Flights to Iran being considered for Shia pilgrims

Published: September 26, 2011
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Members of the Shi'ite Hazara community march through the streets during a protest against recent violence in Quetta September 25, 2011. Twenty-nine people have been killed in attacks against ethnic minorities in the city in the past week, local media reported. PHOTO: REUTERS

Members of the Shi'ite Hazara community march through the streets during a protest against recent violence in Quetta September 25, 2011. Twenty-nine people have been killed in attacks against ethnic minorities in the city in the past week, local media reported. PHOTO: REUTERS

ISLAMABAD: 

Islamabad and Tehran are considering starting airline flights for pilgrims who visit holy shrines in Iran in the wake of the attack on 29 Shia pilgrims in Mastung, Balochistan, officials said.

The move came after Iran reacted to the Mastung incident by shutting down the trade gate at the Pakistan border.

A delegation headed by Qazi Asghar, representative of the Wali-e-Faqih (Religious Guardian) at Hajj and Pilgrimage Affairs department in Iran will meet parliamentarians in Islamabad on Monday. Pakistan’s Religious Affairs Minister Khurshid Shah will brief the delegation on rising security worries for pilgrims in the region. Officials from both sides are hopeful this meeting will pave the way for a Memorandum of Understanding (MoU) between the two countries modelled on the one Pakistan and India have for the security of visitors.

Officials at the Ministry of Religious Affairs told The Express Tribune that Pakistan and India signed five MoUs some years back to ensure safety of pilgrims. However, Islamabad and Tehran have no such agreement, they said.

“Airline services will restore the confidence of pilgrims,” said MNA Syed Imran, who is a member of the National Assembly Standing Committee on Religious Affairs, which will brief the Iranian delegation on Monday.

Iranian officials in Islamabad told The Express Tribune that Tehran is deeply concerned by rising ethnic violence on the border areas. The Iranian interior minister is visiting Islamabad this week to chalk out a strategy for greater security cooperation in border areas, a senior official of the Iranian Embassy said.

Meanwhile, President Asif Ali Zardari has also directed Interior Minister Rehman Malik to ensure the security of visitors travelling on routes leading to Iran in Balochistan. He also directed Malik to personally supervise the investigation into the Mastung incident.

Around 0.12 million Pakistani pilgrims visit Iran and Iraq’s holy shrines annually. These pilgrims rarely get official permits from the Foreign Office or the relevant embassies in Pakistan, according to religious affairs ministry officials.

Published in The Express Tribune, September 26th,  2011.

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Reader Comments (7)

  • Taha Ali
    Sep 26, 2011 - 10:12AM

    nice suggestion, best and better way.

    Government and Iran have to start better services for such cause.

    Recommend

  • Sep 26, 2011 - 11:09AM

    The move came after Iran reacted to
    the Mastung incident by shutting down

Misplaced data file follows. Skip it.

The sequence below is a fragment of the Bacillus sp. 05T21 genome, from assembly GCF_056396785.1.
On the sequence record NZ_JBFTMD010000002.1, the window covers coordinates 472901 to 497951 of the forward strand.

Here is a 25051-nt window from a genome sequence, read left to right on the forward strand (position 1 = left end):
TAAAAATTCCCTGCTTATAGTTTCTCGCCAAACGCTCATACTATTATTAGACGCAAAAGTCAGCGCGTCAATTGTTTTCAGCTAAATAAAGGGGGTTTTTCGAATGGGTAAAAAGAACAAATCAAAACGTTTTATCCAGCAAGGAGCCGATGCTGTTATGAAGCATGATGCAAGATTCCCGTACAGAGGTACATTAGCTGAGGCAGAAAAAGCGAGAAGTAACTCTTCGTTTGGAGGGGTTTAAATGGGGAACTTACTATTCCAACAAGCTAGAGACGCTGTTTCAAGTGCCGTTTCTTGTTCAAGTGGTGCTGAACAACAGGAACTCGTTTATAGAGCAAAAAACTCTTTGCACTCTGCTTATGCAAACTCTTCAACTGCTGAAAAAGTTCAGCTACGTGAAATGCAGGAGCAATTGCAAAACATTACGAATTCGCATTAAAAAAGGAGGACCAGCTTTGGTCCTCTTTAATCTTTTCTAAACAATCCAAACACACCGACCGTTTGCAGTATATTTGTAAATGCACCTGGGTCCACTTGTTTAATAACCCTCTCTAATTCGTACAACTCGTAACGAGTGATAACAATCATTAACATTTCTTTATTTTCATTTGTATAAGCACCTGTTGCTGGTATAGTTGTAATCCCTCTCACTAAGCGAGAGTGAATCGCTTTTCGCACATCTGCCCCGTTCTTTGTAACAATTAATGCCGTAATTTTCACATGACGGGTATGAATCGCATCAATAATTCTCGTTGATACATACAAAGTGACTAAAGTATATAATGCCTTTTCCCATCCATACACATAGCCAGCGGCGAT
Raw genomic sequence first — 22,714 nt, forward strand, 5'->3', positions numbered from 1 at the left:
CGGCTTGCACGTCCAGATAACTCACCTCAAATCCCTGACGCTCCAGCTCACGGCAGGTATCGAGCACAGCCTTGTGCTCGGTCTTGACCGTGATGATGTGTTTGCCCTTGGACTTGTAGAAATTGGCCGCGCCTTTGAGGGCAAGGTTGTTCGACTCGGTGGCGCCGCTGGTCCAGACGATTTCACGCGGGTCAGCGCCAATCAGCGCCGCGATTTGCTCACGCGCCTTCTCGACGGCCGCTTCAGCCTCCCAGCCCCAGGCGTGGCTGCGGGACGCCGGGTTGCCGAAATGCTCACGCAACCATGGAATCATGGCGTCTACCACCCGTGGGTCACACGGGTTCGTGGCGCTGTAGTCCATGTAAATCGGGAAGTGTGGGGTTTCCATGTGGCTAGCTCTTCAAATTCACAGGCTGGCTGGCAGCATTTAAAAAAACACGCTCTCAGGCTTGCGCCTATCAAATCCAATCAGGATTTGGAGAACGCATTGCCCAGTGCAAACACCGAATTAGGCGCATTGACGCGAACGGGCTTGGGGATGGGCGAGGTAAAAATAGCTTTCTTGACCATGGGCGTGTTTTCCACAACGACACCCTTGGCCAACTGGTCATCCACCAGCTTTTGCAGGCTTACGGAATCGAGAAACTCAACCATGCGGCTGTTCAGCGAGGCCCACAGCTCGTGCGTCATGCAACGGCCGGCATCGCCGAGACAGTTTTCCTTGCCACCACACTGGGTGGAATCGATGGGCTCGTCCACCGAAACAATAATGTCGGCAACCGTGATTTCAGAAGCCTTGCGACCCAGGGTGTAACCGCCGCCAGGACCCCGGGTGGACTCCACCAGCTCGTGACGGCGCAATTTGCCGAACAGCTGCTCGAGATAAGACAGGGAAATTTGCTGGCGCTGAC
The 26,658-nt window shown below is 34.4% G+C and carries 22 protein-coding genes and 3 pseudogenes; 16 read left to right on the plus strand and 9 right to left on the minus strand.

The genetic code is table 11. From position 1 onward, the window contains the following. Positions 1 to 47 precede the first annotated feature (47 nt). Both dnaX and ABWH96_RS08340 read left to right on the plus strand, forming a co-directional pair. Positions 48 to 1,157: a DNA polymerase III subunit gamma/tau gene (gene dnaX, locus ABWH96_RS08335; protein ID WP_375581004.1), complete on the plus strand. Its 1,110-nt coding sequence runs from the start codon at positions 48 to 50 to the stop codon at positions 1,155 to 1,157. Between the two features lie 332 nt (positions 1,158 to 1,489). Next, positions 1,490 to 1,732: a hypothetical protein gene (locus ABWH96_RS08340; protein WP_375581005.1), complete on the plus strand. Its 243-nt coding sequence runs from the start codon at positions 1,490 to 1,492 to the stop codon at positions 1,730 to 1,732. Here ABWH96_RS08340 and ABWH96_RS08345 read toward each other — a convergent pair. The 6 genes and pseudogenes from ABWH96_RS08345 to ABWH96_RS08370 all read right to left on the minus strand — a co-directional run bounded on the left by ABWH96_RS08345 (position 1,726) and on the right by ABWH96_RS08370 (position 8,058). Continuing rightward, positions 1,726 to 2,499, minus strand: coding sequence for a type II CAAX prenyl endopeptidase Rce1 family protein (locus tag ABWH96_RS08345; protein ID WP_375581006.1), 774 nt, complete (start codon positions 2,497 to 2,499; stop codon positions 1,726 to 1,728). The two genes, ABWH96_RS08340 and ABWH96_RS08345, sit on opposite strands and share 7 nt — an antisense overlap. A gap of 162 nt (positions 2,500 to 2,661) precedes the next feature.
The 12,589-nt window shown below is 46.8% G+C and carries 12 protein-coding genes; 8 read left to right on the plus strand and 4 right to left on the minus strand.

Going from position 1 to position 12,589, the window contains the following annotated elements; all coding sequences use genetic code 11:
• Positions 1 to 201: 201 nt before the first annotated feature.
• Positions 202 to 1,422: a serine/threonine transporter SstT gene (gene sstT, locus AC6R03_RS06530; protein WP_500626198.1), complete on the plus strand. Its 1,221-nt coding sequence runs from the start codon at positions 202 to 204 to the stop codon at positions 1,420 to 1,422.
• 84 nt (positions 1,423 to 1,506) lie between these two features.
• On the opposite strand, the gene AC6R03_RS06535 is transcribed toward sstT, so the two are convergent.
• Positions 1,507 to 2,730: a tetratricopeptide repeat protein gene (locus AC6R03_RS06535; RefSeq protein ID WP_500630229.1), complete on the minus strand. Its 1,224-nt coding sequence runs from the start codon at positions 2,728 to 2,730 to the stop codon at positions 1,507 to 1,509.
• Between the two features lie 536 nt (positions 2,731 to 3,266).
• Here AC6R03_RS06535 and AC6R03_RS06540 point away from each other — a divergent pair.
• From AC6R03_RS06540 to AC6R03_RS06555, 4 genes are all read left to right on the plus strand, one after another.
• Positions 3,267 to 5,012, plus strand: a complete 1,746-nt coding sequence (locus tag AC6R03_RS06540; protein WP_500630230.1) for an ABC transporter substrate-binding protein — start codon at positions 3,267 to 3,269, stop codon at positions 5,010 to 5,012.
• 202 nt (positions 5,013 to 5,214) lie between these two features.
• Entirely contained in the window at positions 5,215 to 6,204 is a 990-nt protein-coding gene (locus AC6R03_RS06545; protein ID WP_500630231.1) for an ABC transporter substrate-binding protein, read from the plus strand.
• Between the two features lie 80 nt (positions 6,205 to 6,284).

the trade gate at the Pakistan border.

    Even here Iran had to take stand for Pakistani pilgrim’s safety. Thanks to Iran for coming up with the brilliant idea, of transportation of pilgrims by Air — Recommend

  • Shah
    Sep 26, 2011 - 11:13AM

    There are already flights available for and from Iran. What is this being done for?
    It is like saying “we cannot protect you so please spend more money”

    Recommend

  • Sultan Mehmood
    Sep 26, 2011 - 11:26AM

    It is a good move to start flights. However, it is no solution to the security problems. Airline tickets will definitely be expensive for most Pakistani Shia pilgrims. People who got killed also knew about the route being risky, still they chose embark upon the journey shows that they might have no other way i’e financially. So, Pakistani government should figure out a way to control such horrendous killings.

    Pakistani people are definitely against such killings, and most Pakistanis Muslims are definitely not against the Shia minority, and proof of which is our Shia President. It might not be good example, but it show people can sow confidence on Shias in Pakistan. It is unfortunate event like countless other incidents in which Sunni masjids and Sunni people get blasted away, and the responsible are definitely and hopefully a handful people. We all together condemn it.

    Recommend

  • Farhan
    Sep 26, 2011 - 12:52PM

    But, air route will be so expensive.

    Another problem apart from security is trade:

    Why Pakistan not give support to baloch living along the Pak-Iran border to do legal trading instead of smuggling. Iran has well developed border gate with Pakistan, but we dont have facilities even for our own people who go for pilgrimage or who do daily trade with Iran. SAD!

    Recommend

  • Sameer
    Sep 26, 2011 - 1:19PM

    So the air travel shall be subsidized by both the governments? Anyway this can be a short term measure if taken in reaction to Mastung massacre – in the long run our brave army must defend its roads.

    Recommend

  • FM
    Sep 26, 2011 - 3:02PM

    i’m not a SHIA, but security to all pilgrims must be provided regardless of the religion/caste/race

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